Gene regulation and dysregulation in human diseases
13:50 - 14:15
Building 19, Hall 1
"DNA makes RNA makes protein." To meet the demands of complex organism development and the appropriate response to environmental stimuli, every step in these processes needs to be finely regulated. Dysregulation could result in pathological conditions. Our lab is interested in quantitative understanding of the molecular mechanism underlying different layers of gene regulation and their dysregulation in human diseases including cancer.
In this talk, I will present our recent study of transcriptional and post-transcriptional dysregulation during EMT process using colorectal cancer cell as a model. Here, by integrating a variety of genomics, transcriptomics and epigenomics data, we identified a number of metastasis-related transcription factors that were transcriptionally or post-transcriptionally dysregulated during EMT process.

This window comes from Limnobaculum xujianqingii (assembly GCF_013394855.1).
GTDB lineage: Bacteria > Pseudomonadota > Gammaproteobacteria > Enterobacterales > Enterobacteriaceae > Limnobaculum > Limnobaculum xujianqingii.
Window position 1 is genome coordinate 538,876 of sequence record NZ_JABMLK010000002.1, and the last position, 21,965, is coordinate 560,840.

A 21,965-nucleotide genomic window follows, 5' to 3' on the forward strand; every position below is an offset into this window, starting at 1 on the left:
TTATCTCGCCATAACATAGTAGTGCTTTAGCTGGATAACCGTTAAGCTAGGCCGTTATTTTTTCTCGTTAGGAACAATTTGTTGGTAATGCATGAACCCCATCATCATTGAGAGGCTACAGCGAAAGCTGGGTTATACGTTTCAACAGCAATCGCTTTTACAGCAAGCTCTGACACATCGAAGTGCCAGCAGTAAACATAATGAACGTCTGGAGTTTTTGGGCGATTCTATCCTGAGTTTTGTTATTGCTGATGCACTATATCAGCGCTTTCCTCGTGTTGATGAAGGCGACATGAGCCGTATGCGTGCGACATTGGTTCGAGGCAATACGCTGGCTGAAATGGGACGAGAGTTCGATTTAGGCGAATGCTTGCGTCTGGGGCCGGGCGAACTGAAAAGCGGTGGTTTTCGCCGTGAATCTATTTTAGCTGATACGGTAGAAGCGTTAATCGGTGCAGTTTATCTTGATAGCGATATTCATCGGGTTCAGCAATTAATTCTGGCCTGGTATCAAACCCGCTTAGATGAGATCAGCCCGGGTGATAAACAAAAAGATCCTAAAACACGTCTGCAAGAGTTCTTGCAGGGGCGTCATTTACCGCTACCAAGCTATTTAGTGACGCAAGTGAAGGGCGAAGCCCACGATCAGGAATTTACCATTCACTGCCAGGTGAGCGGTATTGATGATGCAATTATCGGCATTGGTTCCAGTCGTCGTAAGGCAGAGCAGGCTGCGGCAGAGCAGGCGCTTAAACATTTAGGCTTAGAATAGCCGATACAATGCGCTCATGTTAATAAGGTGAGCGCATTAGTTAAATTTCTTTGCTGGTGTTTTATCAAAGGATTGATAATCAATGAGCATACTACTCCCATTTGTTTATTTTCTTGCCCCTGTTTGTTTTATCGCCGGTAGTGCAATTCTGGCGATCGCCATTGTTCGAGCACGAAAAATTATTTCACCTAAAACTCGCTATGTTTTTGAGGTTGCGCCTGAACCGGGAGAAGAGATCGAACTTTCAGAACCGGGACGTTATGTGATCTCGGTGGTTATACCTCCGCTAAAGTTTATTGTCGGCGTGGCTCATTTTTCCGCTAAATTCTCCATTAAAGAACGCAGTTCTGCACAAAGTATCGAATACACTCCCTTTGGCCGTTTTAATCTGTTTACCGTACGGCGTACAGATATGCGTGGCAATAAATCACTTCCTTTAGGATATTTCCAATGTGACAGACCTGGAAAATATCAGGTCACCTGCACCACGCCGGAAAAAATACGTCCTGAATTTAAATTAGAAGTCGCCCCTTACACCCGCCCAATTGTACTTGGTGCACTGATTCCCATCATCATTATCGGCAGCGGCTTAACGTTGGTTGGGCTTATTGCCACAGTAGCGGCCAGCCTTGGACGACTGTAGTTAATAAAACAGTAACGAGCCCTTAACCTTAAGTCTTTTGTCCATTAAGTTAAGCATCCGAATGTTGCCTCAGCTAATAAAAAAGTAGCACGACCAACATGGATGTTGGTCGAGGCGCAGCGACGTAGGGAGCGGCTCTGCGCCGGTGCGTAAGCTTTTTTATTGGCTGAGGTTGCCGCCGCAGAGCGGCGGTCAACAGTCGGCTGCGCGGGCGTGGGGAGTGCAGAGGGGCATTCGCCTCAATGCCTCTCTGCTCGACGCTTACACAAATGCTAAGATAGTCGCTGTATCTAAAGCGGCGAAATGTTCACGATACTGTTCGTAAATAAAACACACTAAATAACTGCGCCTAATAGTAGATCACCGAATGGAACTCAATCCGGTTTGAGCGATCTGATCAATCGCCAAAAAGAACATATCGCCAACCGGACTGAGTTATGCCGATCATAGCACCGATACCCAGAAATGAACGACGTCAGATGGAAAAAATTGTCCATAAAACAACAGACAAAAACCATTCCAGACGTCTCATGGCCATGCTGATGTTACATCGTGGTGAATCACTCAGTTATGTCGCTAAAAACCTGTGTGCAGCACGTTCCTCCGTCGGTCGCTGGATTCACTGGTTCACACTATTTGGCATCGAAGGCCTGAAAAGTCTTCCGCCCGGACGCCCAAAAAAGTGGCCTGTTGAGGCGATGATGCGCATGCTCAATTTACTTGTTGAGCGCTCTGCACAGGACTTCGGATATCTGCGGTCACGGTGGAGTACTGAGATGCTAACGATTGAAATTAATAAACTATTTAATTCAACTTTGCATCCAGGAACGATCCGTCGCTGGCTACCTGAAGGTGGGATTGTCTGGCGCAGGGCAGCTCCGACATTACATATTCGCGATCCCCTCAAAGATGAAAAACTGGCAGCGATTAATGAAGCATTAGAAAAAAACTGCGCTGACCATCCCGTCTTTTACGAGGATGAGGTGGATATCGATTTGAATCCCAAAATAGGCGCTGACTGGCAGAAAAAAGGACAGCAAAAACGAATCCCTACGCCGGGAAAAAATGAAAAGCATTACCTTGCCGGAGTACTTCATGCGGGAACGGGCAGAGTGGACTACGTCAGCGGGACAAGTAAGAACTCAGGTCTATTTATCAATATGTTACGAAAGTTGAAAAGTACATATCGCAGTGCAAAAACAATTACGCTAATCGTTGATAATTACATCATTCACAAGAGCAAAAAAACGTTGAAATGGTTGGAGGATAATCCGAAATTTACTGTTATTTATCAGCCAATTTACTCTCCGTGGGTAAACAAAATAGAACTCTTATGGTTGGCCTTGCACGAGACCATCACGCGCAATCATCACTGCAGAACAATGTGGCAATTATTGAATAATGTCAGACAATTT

Their effects could be validated by using in vitro and in vivo assays. Further functional analysis of their target genes revealed novel pathways involved in EMT process. Finally, indicated by patient survival data of various cancer, these transcription factors may serve as markers with high prognostic potential.